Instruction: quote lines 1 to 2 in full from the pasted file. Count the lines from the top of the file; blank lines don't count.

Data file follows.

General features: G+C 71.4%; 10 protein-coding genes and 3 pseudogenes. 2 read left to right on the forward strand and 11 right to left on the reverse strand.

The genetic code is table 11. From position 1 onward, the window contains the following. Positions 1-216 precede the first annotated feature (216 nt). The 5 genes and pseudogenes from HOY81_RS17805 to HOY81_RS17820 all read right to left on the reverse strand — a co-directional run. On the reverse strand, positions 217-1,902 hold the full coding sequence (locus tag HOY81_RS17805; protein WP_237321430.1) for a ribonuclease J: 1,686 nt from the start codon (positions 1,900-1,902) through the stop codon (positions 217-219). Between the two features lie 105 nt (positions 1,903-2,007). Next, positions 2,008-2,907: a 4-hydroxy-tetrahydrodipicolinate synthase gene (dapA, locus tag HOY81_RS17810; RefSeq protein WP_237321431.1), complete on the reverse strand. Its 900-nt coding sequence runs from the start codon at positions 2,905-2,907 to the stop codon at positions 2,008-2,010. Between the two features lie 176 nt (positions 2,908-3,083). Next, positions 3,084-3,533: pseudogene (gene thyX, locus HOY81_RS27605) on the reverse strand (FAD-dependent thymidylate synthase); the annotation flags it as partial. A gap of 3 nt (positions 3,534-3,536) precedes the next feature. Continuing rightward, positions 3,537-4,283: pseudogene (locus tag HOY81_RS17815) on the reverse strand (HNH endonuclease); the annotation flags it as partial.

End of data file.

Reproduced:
General features: G+C 71.4%; 10 protein-coding genes and 3 pseudogenes. 2 read left to right on the forward strand and 11 right to left on the reverse strand.

The genetic code is table 11. From position 1 onward, the window contains the following. Positions 1-216 precede the first annotated feature (216 nt). The 5 genes and pseudogenes from HOY81_RS17805 to HOY81_RS17820 all read right to left on the reverse strand — a co-directional run. On the reverse strand, positions 217-1,902 hold the full coding sequence (locus tag HOY81_RS17805; protein WP_237321430.1) for a ribonuclease J: 1,686 nt from the start codon (positions 1,900-1,902) through the stop codon (positions 217-219). Between the two features lie 105 nt (positions 1,903-2,007). Next, positions 2,008-2,907: a 4-hydroxy-tetrahydrodipicolinate synthase gene (dapA, locus tag HOY81_RS17810; RefSeq protein WP_237321431.1), complete on the reverse strand. Its 900-nt coding sequence runs from the start codon at positions 2,905-2,907 to the stop codon at positions 2,008-2,010. Between the two features lie 176 nt (positions 2,908-3,083). Next, positions 3,084-3,533: pseudogene (gene thyX, locus HOY81_RS27605) on the reverse strand (FAD-dependent thymidylate synthase); the annotation flags it as partial. A gap of 3 nt (positions 3,534-3,536) precedes the next feature. Continuing rightward, positions 3,537-4,283: pseudogene (locus tag HOY81_RS17815) on the reverse strand (HNH endonuclease); the annotation flags it as partial.